Thursday, 16 June 2022
Garda Síochána (Amendment) Bill 2022: Committee and Remaining Stages
I move amendment No. 1:
In page 3, line 17, after "member" where it secondly occurs to insert "not below the rank of Sergeant".
I have referred to this in my earlier remarks. I am sure the Minister is familiar with the rationale given that the same amendment was moved in the Dáil yesterday.
Since the Minister is here, I just want to make the point I made in my Second Stage contribution and echo the comments of Senator Wall. In this House, we should applaud the members of An Garda Síochána who were on the front line during Covid and performed heroically on behalf of all of us. The Upper House of the Oireachtas should acknowledge that.
The Minister will know full well what I am going to say next. It is now incumbent on An Garda Síochána, working with the Department of Justice, to have a very high level of Garda visibility on our streets, especially in our capital city and Cork city. I spoke earlier about the rise of antisocial behaviour, the incidence of public order offences and violence against people. It is important that the Government and Members of the Upper House stand with members of An Garda Síochána. I remember the joint policing committee when I was in Cork City Council. We need to see more gardaí on the street. It is critical. The level of antisocial behaviour in parts of Cork and Dublin is unacceptable. We can blame it on a myriad of factors and put forward excuses, but we need a strong Garda presence on our streets. I realise I am digressing a little but I believe this is important. On Monday, when I go to my joint policing committee meeting, the rise of antisocial behaviour will take up a significant proportion of it, as will the need for more gardaí.To be fair to the Minister, she has responded in Dublin and Cork. We need to see high-profile policing and, dare I say it, our courts need to take action on the matter as well. I acknowledge we cannot discuss sentencing and so on here today, but it is important to put that on the record of the House.
As somebody whose grandfather was a garda for almost all of his career a long time ago, I echo those comments. It is important the message go out from this House that we fully support our gardaí in everything they do in trying to keep our streets and communities safe. There is an element of parts of urban areas, in particular, that are not quite no-go zones but are heading in that direction, whereby people do not feel comfortable sometimes even in daytime but especially in the evening and when it is dark, if not so much now then at least during the winter. It is important that we re-establish in those areas, given that many areas are very safe, a significant Garda presence and let the message go out regarding this kind of menacing and antisocial behaviour and these elements of gangland-type activity, which often involve young people who may see it as some kind of fun activity or whatever. That menacing presence in parts of our cities emerged earlier during Covid when there was much less passive surveillance on the streets. Pubs were shut and retail had to close early, and an awful lot of the streets effectively became empty and, therefore, playgrounds for people to do things they would not normally have been able to do.
Some of that activity has continued, and it is important that this House send out the message that it is not okay and that we need to resource the Garda appropriately. The Minister is doing that, but we need to enhance the Garda presence on the streets to tackle this behaviour and make clear it is not acceptable. It will then, I hope, just go away because it will not be tolerated.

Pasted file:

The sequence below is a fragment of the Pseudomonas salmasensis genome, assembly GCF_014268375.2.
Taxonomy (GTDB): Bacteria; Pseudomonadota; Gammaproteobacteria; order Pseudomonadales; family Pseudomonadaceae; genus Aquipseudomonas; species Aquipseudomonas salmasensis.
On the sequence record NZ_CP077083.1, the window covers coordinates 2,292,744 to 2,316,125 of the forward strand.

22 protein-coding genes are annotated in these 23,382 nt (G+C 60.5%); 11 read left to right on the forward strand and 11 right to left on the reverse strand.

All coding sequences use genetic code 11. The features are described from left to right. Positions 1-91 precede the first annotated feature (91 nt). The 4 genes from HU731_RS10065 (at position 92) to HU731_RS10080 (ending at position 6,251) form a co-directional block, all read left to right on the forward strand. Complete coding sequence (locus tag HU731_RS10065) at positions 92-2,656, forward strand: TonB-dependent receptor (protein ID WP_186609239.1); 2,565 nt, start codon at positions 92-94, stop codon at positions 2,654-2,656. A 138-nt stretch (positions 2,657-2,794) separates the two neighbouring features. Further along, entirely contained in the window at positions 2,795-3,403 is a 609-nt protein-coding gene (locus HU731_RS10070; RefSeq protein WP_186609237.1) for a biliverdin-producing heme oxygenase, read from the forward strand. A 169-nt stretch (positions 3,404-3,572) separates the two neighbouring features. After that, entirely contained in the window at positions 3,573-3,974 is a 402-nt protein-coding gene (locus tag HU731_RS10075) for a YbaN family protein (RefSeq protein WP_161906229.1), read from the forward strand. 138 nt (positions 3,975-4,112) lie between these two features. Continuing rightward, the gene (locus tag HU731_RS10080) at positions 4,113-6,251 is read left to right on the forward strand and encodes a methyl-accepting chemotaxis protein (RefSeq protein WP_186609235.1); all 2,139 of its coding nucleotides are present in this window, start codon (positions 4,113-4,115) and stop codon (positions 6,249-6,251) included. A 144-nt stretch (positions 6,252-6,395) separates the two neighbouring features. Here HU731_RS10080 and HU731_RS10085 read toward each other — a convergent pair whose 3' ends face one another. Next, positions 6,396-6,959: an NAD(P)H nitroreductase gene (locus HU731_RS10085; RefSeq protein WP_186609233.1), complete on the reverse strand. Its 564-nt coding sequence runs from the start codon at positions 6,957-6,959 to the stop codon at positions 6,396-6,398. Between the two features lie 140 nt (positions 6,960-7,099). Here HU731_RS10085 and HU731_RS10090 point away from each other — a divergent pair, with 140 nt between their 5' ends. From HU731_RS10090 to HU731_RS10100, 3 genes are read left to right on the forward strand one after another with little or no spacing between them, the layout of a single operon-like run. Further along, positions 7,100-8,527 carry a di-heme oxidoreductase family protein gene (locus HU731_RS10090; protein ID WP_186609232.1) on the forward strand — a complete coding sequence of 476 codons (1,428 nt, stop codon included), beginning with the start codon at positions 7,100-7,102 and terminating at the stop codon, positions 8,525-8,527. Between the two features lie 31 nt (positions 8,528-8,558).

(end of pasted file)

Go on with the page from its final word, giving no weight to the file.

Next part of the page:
This issue is especially significant in my county and county town, where issues have been reported in the media. We need to see gardaí on the streets and additional resources need to be put in place in order that people will feel more secure in our county town. We have a great town, a great county, great people and great businesses, and we are just looking for that little bit of additional support. Ours is one of the pilot areas for the community safety partnership, which is up and running. It is a great initiative and I compliment the Minister on it. It will make a lot of positive changes. Only in the past day or so, the community house was put in place by the local authority where there are issues in the town. All the State agencies are getting involved to tackle any serious crime in the area. We need that bit of extra support.
I concur with colleagues that it is important for all of us to stress how grateful we are to An Garda Síochána for the work it does, not least throughout Covid. I do not think there was a day off for anybody and Garda members stood up where they were asked and went above and beyond their duties. On my behalf, I thank them for that.
I fully agree with all the Senators that the more visibility there is, the safer people will feel and will actually be. About 250 new recruits have come out of Templemore in two attestations in recent months, while a further group will come out in the next week or two. Moreover, the Commissioner has given a commitment that from September, 200 recruits will begin training in Templemore every 12 weeks, which is a very welcome development. The introduction of the new operating model is key in ensuring those gardaí who should be on front-line duty and on the beat are where they are. The phased introduction of civilian staff to do background and office work, which is often done by gardaí who should be out and about, will, over the coming months and years, help ensure we have greater visibility on the ground. I acknowledge the specific areas the Senators mentioned and agree it is important more gardaí be deployed to those counties as well.